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“I had been in earthquakes, and had witnessed damages caused by them, from…Nicaragua…up to Alaska. But I was not prepared for the incredible amount of damage that I saw in Christchurch…In the midst of all this destruction, one building stood out to me as extremely dangerous and creating a demolition challenge unlike any I had witnessed before...”

- John E Weber, Demolition Industry Veteran.


Grand Chancellor Demolition


The Hotel Grand Chancellor (HCG) was built in the mid-eighties. It was an iconic 28 storey hotel and carpark in central Christchurch.  After construction had commenced, a design change had been requested. The east wall was brought back when it was ruled to keep a pre-existing right of way. The extra earthquake risk of moving the wall appears not to have been considered.


Levels ground to 14 consisted of a staggered split-level carpark building, constructed of reinforced concrete columns, wall, beams and flat slab floors.  At level 14, five substantial walls/beams cantilevered over the right of way, to support the lower level carpark structure. Above level 14 a perimeter reinforced concrete frame provided lateral support to the upper 14 levels of the hotel. Internal concrete beams and columns supported the rib and infill flooring system.


Grand Chancellor Earthquake Damage


While withstanding the magnitude 7.1 earthquake in September 2010, the 6.3 earthquake in February 2011 caused irreparable damage.  The southeast corner of the HGC dropped 800mm after a shear wall failed and staircases collapsed. HGC was on a 1.5 metre lean with floors buckled and cracked. 

It was described as one of the worst demolition jobs in the world by international engineers.  Fletcher Construction was asked to tender the deconstruction, who approached Ward Demolition as their appointed sub-contractor.  Jack Harris from Fletchers remembers his first walk through the building with Ward’s managing director, Peter Ward. “As we got further up the building we had stopped to look at a badly damaged section of the building, when Peter said to me, “A little less talking and more walking so we can get out of here.’”  Peter knew the potential for loss of life was extremely high, due to the instability of the building, ongoing aftershocks, and probable further serious earthquakes.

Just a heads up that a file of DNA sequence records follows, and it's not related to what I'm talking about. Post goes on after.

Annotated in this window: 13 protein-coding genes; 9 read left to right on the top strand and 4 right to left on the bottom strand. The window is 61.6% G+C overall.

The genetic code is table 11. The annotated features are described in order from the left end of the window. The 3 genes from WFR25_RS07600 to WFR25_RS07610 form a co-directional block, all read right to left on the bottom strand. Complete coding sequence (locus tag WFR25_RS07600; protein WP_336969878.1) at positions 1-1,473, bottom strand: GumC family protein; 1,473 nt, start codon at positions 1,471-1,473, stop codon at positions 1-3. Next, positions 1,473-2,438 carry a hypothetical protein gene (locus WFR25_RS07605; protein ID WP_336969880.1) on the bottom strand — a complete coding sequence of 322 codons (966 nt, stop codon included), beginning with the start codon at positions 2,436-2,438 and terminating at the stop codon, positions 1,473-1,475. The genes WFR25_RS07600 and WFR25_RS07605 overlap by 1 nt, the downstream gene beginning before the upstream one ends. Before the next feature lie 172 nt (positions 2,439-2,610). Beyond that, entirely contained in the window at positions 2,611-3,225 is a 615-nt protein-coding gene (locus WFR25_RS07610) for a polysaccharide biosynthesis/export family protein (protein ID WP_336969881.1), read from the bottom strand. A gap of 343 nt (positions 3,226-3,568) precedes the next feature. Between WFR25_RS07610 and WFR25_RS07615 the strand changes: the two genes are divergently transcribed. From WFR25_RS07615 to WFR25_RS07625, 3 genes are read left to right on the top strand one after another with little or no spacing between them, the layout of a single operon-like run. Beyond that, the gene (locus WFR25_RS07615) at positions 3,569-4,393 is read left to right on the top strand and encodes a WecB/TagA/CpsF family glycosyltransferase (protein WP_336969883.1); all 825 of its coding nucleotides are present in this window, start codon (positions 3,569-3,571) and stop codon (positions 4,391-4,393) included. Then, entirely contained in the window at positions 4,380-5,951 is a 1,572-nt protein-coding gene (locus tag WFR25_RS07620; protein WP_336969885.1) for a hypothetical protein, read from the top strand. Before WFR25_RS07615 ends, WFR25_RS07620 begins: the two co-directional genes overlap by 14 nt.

Grand Chancellor Project

To stabilise the structure before deconstruction.

Initially, concrete was poured into boxed formwork on either side of the damaged wall on the ground floor. Concrete was then sprayed on both sides of the wall to provide further strengthening. Two beams in the south-east corner were propped. Steel jacketing was wrapped around the damaged columns below level 12, with concrete pumped between the steel and the existing columns to provide strengthening.

2. To maintain safe egress, to and fro, & safety systems.

The floors were stripped in order to take weight off the structure. Because access above the 14th floor was unable to be achieved due to collapse of staircase, a staircase and Alimac lift were erected on the more stable north side of the building and external precast panels and windows removed to allow access.

3. To apply robust, safe, and quick techniques for deconstruction.

“Keep it safe, keep it simple,” and “If in doubt, put more in,” were principle philosophies. Processes were constantly re-evaluated, with innovative methods actioned. Two steel crane platforms were constructed to carry two Bobcat 4.5 ton excavators with hydraulic breakers.  Initially floors were saw-cut and craned out. Concerns about the weight of floor saws led to abandonment of this method. Hand jack hammers and the use of hydraulic breakers fitted to the excavators were used to break the cut lines of the floor sections for removal.



Site Safe Logo

In addition to complying with standard demolition practice and NZ’s OSH laws, Ward undertook the following precautions:

Work Safe NZ Logo

·         Significant emphasis was placed on the importance of working together for the protection of all.  An attitude prevailed that the most important goal was human survival.

·         Screens AND handrails were installed at all worksites.

·         All workers had to wear full harness and double- lanyards maintaining connection to hand rails or safety lines at all times

·         Floor sections and beams were all propped.

·         Some of the adjoining carpark structure was control-collapsed in a domino method. Rubble was used to create a ground ‘wave’ so as to dissipate energy and not cause any shockwaves.


Due to robust management strategies and both internal and external auditing, Ward reported no significant employee injuries.


Sustainability and recycling are integral facets of Ward’s ethic. Minimal waste was sent to landfill.


“This project was one in which we were forced to re-evaluate our lives and values. We did not celebrate the contracts award, but its completion, as it was fraught with risk for our team, and our company and family’s name was at the forefront… The most important and rewarding part of the work was getting our men home in one piece.”

Peter Ward, Ward’s Managing Director.